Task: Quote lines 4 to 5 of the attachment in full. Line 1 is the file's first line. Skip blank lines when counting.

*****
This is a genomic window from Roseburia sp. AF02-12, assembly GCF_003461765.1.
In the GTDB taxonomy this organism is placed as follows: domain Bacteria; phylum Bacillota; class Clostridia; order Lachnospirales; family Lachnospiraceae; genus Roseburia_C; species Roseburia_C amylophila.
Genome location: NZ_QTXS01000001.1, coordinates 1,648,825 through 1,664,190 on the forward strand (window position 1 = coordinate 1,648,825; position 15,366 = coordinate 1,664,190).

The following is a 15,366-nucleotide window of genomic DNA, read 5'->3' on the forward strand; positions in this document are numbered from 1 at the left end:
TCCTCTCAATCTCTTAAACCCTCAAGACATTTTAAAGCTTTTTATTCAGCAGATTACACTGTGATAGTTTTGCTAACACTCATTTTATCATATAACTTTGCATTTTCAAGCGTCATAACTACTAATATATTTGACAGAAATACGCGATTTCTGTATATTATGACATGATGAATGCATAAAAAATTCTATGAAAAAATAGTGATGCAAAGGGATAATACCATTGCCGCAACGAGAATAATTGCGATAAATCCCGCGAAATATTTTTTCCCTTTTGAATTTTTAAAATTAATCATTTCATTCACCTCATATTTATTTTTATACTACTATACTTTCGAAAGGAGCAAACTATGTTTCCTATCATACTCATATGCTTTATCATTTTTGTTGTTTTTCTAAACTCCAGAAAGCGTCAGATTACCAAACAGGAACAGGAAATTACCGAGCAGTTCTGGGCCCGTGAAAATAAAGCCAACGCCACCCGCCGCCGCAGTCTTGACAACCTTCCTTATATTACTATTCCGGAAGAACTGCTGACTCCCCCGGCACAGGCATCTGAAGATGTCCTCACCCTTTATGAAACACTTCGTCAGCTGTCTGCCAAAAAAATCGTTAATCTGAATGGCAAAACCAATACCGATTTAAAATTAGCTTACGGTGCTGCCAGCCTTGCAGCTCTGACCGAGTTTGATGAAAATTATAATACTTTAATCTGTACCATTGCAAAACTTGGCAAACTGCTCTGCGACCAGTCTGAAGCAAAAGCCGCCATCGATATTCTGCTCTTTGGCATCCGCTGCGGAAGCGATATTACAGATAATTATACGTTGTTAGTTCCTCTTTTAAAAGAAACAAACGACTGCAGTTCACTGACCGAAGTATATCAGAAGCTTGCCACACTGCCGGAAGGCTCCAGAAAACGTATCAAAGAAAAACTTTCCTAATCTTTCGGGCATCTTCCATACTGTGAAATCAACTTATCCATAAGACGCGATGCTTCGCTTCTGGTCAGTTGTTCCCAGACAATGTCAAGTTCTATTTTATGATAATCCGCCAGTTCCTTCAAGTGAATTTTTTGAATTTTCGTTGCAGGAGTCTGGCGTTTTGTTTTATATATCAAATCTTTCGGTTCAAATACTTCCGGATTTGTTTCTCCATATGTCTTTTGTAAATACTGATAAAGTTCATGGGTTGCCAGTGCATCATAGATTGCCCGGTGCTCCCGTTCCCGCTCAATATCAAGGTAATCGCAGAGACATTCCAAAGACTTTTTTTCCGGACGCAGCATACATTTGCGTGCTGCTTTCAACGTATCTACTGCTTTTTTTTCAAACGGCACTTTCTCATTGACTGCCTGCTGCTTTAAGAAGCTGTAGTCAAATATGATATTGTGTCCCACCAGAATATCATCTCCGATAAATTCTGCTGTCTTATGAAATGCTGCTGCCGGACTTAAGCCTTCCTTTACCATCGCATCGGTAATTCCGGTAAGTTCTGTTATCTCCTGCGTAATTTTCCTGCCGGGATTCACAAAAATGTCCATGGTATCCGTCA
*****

The following is a 15,366-nucleotide window of genomic DNA, read 5'->3' on the forward strand; positions in this document are numbered from 1 at the left end:
TCCTCTCAATCTCTTAAACCCTCAAGACATTTTAAAGCTTTTTATTCAGCAGATTACACTGTGATAGTTTTGCTAACACTCATTTTATCATATAACTTTGCATTTTCAAGCGTCATAACTACTAATATATTTGACAGAAATACGCGATTTCTGTATATTATGACATGATGAATGCATAAAAAATTCTATGAAAAAATAGTGATGCAAAGGGATAATACCATTGCCGCAACGAGAATAATTGCGATAAATCCCGCGAAATATTTTTTCCCTTTTGAATTTTTAAAATTAATCATTTCATTCACCTCATATTTATTTTTATACTACTATACTTTCGAAAGGAGCAAACTATGTTTCCTATCATACTCATATGCTTTATCATTTTTGTTGTTTTTCTAAACTCCAGAAAGCGTCAGATTACCAAACAGGAACAGGAAATTACCGAGCAGTTCTGGGCCCGTGAAAATAAAGCCAACGCCACCCGCCGCCGCAGTCTTGACAACCTTCCTTATATTACTATTCCGGAAGAACTGCTGACTCCCCCGGCACAGGCATCTGAAGATGTCCTCACCCTTTATGAAACACTTCGTCAGCTGTCTGCCAAAAAAATCGTTAATCTGAATGGCAAAACCAATACCGATTTAAAATTAGCTTACGGTGCTGCCAGCCTTGCAGCTCTGACCGAGTTTGATGAAAATTATAATACTTTAATCTGTACCATTGCAAAACTTGGCAAACTGCTCTGCGACCAGTCTGAAGCAAAAGCCGCCATCGATATTCTGCTCTTTGGCATCCGCTGCGGAAGCGATATTACAGATAATTATACGTTGTTAGTTCCTCTTTTAAAAGAAACAAACGACTGCAGTTCACTGACCGAAGTATATCAGAAGCTTGCCACACTGCCGGAAGGCTCCAGAAAACGTATCAAAGAAAAACTTTCCTAATCTTTCGGGCATCTTCCATACTGTGAAATCAACTTATCCATAAGACGCGATGCTTCGCTTCTGGTCAGTTGTTCCCAGACAATGTCAAGTTCTATTTTATGATAATCCGCCAGTTCCTTCAAGTGAATTTTTTGAATTTTCGTTGCAGGAGTCTGGCGTTTTGTTTTATATATCAAATCTTTCGGTTCAAATACTTCCGGATTTGTTTCTCCATATGTCTTTTGTAAATACTGATAAAGTTCATGGGTTGCCAGTGCATCATAGATTGCCCGGTGCTCCCGTTCCCGCTCAATATCAAGGTAATCGCAGAGACATTCCAAAGACTTTTTTTCCGGACGCAGCATACATTTGCGTGCTGCTTTCAACGTATCTACTGCTTTTTTTTCAAACGGCACTTTCTCATTGACTGCCTGCTGCTTTAAGAAGCTGTAGTCAAATATGATATTGTGTCCCACCAGAATATCATCTCCGATAAATTCTGCTGTCTTATGAAATGCTGCTGCCGGACTTAAGCCTTCCTTTACCATCGCATCGGTAATTCCGGTAAGTTCTGTTATCTCCTGCGTAATTTTCCTGCCGGGATTCACAAAAATGTCCATGGTATCCGTCA